The Gold Friends

When I was 8 years old, my grandmother decided that I needed to learn to cross stitch. She treated everything as an opportunity to improve me, so I was not allowed to pick the motto for my sampler myself, as I might not have chosen a worthy lesson. It said, “make new friends but keep the old, one is silver and the other gold,” and when I finished, it was framed and hung on my bedroom wall.

I was reminded of my grandmother’s lesson when Secretary of State Hillary Clinton spoke earlier this week at the Clinton Global Initiative (CGI) on the development landscape’s dramatic changes. The secretary noted that in the 1960s, official development assistance (ODA) was 70 percent of the capital flows going into developing countries. Yet despite increased development budgets, ODA now accounts for just 13 percent of capital flowing into developing countries, while other flows have “skyrocketed.” For example, the American public invests around $8 billion annually in countries all over the world through private actors like InterAction members. In further remarks today at a side event during the UN General Assembly, the secretary announced a new commitment by InterAction over the next three years that our members will devote more than $1 billion in private nongovernment funds to support food security and nutrition worldwide.

In her CGI speech, the secretary said that much of the U.S. government's assistance is channeled through international NGOs because “they have expertise and local knowledge, and they can respond quickly when needed. We want to continue our successful relationships with them, but we also need to broaden and increase our network of partnerships to advance our work in development. Given the landscape we face, that makes sense.”

I agree. NGOs are also reaching out for partnerships with many new “silver friends”: corporations, countries such as South Korea who have “graduated” from assistance and become donors, and impact investors who seek a monetary return and social good. Our government is also looking for silver friends. New opportunities are exciting, but development and long-term social change happen over a slow arch of history. Bending the moral universe toward justice is the work of more than one generation and cannot be confined to a congressional budget cycle.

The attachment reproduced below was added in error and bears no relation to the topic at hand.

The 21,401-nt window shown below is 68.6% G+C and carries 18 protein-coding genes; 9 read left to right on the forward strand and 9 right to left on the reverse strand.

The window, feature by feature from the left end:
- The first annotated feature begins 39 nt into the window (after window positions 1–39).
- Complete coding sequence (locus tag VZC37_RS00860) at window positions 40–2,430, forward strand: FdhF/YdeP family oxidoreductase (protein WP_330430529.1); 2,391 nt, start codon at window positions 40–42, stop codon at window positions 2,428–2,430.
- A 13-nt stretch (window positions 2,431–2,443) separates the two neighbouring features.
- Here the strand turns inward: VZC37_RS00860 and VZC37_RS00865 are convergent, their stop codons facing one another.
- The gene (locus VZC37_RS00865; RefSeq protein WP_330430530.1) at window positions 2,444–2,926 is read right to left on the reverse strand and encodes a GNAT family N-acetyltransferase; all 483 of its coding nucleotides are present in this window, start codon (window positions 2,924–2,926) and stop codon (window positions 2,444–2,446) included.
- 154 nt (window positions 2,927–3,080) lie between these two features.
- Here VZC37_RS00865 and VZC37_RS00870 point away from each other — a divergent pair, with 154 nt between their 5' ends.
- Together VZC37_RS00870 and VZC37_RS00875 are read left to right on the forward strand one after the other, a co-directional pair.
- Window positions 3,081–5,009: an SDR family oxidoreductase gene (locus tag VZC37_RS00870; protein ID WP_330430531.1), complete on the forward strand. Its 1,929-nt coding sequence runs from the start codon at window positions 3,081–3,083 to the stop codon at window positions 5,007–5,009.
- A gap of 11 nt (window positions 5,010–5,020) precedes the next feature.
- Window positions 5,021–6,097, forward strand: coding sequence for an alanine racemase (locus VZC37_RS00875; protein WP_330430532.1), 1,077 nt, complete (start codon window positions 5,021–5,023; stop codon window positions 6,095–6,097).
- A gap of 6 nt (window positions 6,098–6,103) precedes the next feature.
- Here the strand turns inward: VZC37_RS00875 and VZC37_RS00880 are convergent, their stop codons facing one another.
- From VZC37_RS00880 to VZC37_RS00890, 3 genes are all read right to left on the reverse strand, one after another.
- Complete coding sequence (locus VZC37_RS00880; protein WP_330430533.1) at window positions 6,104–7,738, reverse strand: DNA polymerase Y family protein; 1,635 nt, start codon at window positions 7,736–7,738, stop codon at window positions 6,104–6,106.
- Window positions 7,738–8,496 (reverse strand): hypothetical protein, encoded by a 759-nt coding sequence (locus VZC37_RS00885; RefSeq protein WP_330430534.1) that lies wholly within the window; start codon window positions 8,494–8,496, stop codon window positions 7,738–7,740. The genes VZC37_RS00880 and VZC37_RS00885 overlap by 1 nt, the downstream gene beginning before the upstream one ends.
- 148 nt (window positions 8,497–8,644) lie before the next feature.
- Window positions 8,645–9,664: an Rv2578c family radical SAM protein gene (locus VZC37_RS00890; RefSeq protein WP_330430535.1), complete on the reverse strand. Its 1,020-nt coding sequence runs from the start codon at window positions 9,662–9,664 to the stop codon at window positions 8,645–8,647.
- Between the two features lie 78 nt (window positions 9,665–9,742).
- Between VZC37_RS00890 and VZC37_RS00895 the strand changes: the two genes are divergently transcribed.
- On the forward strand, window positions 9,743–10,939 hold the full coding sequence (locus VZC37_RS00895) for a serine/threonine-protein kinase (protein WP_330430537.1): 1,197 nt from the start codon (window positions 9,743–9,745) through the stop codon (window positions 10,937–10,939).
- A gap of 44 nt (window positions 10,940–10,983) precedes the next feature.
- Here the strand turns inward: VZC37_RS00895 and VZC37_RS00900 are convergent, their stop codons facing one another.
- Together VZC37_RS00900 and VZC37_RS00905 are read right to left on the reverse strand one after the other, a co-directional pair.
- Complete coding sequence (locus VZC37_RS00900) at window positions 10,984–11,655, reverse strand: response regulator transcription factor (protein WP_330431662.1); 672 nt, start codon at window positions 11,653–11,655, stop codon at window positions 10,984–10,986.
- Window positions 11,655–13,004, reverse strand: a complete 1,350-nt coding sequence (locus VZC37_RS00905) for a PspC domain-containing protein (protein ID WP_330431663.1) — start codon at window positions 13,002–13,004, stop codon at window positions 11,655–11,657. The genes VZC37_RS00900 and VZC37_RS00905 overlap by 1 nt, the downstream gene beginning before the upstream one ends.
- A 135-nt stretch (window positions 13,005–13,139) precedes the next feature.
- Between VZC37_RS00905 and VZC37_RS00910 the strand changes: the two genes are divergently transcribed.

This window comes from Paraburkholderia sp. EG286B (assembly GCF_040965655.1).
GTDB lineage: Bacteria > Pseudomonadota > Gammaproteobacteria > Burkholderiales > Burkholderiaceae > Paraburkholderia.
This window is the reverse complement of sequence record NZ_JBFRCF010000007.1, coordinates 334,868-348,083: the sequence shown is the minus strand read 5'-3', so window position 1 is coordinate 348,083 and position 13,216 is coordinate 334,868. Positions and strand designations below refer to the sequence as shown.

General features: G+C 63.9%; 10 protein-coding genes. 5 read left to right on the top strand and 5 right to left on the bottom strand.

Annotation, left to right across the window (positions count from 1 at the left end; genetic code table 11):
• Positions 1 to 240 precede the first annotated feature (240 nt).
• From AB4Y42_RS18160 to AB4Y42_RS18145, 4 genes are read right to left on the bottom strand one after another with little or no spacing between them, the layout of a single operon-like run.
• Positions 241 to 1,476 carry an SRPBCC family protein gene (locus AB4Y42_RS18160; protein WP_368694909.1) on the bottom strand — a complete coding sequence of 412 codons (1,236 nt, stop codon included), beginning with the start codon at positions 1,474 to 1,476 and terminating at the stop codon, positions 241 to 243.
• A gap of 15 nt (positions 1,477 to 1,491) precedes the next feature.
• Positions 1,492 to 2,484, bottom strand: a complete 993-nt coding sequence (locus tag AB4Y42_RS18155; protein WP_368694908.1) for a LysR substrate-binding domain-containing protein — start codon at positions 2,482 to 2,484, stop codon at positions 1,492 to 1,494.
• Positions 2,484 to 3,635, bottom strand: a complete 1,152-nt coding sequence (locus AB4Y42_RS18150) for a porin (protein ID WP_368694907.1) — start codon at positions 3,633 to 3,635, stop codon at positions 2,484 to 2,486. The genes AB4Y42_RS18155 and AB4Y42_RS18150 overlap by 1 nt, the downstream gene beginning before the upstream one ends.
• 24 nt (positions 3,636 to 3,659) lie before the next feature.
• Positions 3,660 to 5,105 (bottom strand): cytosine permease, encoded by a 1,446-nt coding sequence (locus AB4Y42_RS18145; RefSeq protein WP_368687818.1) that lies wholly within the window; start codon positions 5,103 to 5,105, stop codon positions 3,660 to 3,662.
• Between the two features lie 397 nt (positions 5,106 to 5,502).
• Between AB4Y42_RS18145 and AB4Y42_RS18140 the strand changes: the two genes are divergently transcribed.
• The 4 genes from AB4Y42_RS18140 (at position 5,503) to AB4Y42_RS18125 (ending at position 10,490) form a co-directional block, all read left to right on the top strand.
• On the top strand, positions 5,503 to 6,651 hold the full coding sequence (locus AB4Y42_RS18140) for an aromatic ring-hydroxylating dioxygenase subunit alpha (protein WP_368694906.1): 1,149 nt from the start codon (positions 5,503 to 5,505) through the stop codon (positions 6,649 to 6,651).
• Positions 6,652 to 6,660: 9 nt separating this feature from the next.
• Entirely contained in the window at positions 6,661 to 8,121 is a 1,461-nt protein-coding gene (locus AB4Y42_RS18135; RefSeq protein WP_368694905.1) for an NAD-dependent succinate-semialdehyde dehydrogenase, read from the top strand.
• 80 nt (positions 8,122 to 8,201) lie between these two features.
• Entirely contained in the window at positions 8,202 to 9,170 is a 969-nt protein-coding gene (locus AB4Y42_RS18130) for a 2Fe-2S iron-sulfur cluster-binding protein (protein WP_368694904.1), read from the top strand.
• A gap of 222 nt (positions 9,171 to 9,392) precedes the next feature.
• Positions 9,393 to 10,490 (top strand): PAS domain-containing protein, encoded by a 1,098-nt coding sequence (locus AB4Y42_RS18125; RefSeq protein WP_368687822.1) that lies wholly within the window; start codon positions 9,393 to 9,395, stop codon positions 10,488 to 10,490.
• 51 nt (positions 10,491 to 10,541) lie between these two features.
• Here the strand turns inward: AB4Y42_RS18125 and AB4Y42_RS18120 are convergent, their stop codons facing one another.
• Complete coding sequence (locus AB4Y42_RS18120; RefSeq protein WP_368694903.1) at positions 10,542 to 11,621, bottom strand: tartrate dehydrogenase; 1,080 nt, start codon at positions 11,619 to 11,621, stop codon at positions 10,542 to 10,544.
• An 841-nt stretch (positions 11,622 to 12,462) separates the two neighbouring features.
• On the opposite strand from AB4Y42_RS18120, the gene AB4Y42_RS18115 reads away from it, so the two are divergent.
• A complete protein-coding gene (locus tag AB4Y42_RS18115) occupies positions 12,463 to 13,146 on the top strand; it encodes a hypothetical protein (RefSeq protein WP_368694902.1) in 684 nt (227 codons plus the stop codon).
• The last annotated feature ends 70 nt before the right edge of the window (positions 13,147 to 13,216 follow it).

NGOs have always been in it for the long haul, with both the U.S. government and our local partners. InterAction members seek a more robust partnership with USAID and would like to see the agency leverage our various resources. More than two-thirds of the funding for InterAction members comes from private sources, such as foundations, corporations and individuals. These resources are used to support local organizations, to implement programs in areas or for groups not prioritized by ODA, and to continue or expand programs once ODA has run out. By working in a closer and more vibrant partnership with U.S. NGOs, USAID could increase the amount of resources dedicated to achieving our shared goals. One way to do this is to expand USAID’s Global Development Alliance (GDA) model, in which “alliances are co-designed, co-funded, and co-managed by partners so that the risks, responsibilities, and rewards of partnership are equally shared”: a powerful way and innovative way to deepen the gold friendship.

But even more important than being able to pool resources for greater impact, the old friends – the gold friends – share a special trust and can keep one another true to our values as we bring along new friends and allies. NGOs not only the have the attributes the secretary describes but the trust, support and confidence of broad swaths of the American public, who give though their congregations and synagogues, who sponsor children and buy animals for poor famers living halfway around the globe. We share the secretary's closing sentiment from her CGI address:

“We must think and act innovatively and be willing to change ourselves to keep pace with the change around us, and at the same time, we must stay true to our values. Otherwise, we will lose our way.”